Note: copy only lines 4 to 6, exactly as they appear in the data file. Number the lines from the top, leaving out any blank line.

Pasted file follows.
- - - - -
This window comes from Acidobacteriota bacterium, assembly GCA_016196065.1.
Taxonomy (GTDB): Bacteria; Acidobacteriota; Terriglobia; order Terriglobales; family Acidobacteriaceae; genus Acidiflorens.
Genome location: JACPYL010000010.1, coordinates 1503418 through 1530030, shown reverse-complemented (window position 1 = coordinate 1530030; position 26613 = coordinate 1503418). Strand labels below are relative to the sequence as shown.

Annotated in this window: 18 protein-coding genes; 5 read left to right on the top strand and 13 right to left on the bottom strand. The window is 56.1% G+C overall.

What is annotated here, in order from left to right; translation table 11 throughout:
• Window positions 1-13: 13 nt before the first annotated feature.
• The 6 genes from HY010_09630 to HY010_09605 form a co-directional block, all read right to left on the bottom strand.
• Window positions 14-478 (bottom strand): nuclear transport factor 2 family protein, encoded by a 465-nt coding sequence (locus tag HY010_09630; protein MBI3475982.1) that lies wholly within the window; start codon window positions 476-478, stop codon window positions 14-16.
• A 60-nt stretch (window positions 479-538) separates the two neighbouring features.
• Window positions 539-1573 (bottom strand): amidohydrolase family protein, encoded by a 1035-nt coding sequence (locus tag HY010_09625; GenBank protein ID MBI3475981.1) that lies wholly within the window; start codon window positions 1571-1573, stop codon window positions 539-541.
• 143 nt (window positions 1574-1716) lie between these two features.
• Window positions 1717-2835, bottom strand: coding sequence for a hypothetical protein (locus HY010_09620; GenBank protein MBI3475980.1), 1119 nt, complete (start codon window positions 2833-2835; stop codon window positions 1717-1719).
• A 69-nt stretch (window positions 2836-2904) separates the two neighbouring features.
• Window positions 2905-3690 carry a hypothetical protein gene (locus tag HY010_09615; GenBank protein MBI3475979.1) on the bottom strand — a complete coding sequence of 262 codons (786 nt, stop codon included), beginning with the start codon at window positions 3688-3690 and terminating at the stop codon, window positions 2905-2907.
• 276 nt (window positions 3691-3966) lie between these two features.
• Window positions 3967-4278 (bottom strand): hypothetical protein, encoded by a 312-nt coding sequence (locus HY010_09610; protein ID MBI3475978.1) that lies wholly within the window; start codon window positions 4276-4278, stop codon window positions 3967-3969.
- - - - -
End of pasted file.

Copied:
Annotated in this window: 18 protein-coding genes; 5 read left to right on the top strand and 13 right to left on the bottom strand. The window is 56.1% G+C overall.

What is annotated here, in order from left to right; translation table 11 throughout:
• Window positions 1-13: 13 nt before the first annotated feature.